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Discussant's Response to "Why the Auditing Standards on Evaluating Internal Control Needed to be Replaced" William R. Kinney, Jr. University of Texas at Austin In a way, I feel that I should apologize for not joining Jerry and the AICPA Auditing Division leadership in supporting their response to the alleged expectations gap. One would like to support the profession that one studies and about which one teaches. However, it is traditional for a scholarly discussant to take a position contrary to that of the author. That will be easy for me to do since, as most of you know, I hold a contrary view on the need to replace AU 320. It is also traditional to critically discuss a paper on the basis of its own criteria and to discuss the topic of the paper from an alternative perspective. I will follow the traditional approach, but in reverse order. I will begin by giving a little background on the role of Statements on Auditing Standards (SASs) in general, and the role and importance of AU 320 or Statement of Auditing Procedure (SAP) No. 54. GAAS and SASs As we all know, SASs are codified interpretations of Generally Accepted Auditing Standards (GAAS). They are quasi-legal in nature and help define acceptable practice under the securities acts as well as within the ethical rules of the profession. Codified professional standards play two important and related roles. They serve a before-the-fact educational role of guiding the auditor as to what should be done to conduct a "standard quality" audit under GAAS. They also serve an after-the-fact enforcement role in determining whether an auditor has been guilty of "malpractice." The first helps the profession by facilitating uniform, high quality audits and the second helps the profession by making it easier to disassociate itself from low quality audits. Thus, the SASs are important and they should be clearly worded and be readily interpretable. Traditionally, SASs have related almost exclusively to the effectiveness of audits—that is, regulation to make sure that audits are effective in achieving appropriately low audit risk that error might exceed material limits. Some practitioners read the SASs as providing minimum requirements for a legal defense, and the minimum is their target. Without auditor quality differentiation, the SASs may also provide the maximum service in a competitive market. Therefore, it is important to have the effectiveness minimum clearly stated. Efficiency, or the achievement of a given level of audit risk at minimum cost, has, with rare exception, been left unregulated or left without comment by the 55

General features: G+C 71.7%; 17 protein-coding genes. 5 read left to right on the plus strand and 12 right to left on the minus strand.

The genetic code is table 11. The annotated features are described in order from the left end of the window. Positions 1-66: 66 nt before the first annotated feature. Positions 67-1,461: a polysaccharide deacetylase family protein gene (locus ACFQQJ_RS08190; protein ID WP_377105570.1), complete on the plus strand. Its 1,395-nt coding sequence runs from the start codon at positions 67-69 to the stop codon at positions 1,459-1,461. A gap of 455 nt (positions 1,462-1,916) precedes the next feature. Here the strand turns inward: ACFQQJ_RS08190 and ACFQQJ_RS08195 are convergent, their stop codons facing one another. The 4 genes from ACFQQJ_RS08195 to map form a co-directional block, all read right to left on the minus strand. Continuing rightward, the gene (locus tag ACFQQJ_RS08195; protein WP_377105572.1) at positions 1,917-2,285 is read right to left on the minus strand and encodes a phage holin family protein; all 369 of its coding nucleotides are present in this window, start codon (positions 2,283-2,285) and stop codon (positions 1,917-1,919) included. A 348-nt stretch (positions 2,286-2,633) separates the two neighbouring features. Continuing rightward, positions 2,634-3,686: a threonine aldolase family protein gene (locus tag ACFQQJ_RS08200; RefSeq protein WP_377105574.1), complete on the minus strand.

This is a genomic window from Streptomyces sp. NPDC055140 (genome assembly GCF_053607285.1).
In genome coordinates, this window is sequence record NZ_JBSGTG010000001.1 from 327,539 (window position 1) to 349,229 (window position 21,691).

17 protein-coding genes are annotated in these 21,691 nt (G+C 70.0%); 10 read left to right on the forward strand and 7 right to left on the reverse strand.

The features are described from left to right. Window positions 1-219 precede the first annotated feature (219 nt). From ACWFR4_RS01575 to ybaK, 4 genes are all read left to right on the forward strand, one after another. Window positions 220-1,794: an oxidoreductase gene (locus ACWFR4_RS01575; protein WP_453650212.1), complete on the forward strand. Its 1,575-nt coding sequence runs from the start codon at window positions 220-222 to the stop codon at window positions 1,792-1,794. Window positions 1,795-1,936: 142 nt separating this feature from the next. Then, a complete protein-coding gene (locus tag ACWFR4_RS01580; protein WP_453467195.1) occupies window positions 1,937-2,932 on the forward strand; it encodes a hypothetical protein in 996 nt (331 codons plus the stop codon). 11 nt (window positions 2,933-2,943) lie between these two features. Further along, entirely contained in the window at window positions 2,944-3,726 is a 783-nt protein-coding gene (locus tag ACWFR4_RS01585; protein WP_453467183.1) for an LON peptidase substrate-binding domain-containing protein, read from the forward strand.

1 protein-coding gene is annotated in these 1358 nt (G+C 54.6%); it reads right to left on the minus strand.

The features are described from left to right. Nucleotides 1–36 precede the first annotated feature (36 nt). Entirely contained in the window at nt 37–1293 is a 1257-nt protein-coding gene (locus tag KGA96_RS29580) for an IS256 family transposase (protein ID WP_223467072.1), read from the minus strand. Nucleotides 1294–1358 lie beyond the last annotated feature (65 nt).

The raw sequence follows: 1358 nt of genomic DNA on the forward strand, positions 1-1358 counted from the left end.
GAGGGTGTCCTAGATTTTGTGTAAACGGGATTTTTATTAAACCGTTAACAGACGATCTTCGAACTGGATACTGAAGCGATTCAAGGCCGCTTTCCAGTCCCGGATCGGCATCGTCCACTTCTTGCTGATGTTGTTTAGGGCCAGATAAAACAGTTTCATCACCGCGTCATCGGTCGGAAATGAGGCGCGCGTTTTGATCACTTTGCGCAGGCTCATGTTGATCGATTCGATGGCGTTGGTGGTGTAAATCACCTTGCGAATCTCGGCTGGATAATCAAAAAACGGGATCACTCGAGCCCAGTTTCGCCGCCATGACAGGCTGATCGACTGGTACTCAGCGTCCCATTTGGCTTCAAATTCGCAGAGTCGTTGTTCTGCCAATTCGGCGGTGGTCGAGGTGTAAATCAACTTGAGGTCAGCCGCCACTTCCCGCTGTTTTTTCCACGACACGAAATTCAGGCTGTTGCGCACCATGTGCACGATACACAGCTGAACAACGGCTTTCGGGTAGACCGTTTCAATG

Discussant's response to "Why the auditing standards on evaluating internal control needed to be replaced"
Kinney, William R.
Srivastava, Rajendra P., ed.
Rebele, James E., ed.
Auditing -- Standards -- United States
Auditing Symposium IX: Proceedings of the 1988 Touche Ross/University of Kansas Symposium on Auditing Problems, pp. 055-060
|Source||Published by: University of Kansas, School of Business|
|Rights||Contents have not been copyrighted|
|Format||PDF page image with corrected OCR scanned at 400 dpi|
|Collection||Deloitte Digital Collection|
|Digital Publisher||University of Mississippi Library. Accounting Collection|
|Identifier||Auditing Symposium IX 1988-p55-60|